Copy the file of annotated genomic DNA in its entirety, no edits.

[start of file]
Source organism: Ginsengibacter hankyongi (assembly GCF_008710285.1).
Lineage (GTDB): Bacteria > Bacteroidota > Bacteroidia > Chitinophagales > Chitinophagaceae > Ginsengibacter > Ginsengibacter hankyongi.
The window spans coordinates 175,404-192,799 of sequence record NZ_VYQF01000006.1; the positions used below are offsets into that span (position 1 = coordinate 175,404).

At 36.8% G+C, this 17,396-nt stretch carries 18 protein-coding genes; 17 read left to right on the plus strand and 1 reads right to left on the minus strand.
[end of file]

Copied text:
Source organism: Ginsengibacter hankyongi (assembly GCF_008710285.1).
Lineage (GTDB): Bacteria > Bacteroidota > Bacteroidia > Chitinophagales > Chitinophagaceae > Ginsengibacter > Ginsengibacter hankyongi.
The window spans coordinates 175,404-192,799 of sequence record NZ_VYQF01000006.1; the positions used below are offsets into that span (position 1 = coordinate 175,404).

At 36.8% G+C, this 17,396-nt stretch carries 18 protein-coding genes; 17 read left to right on the plus strand and 1 reads right to left on the minus strand.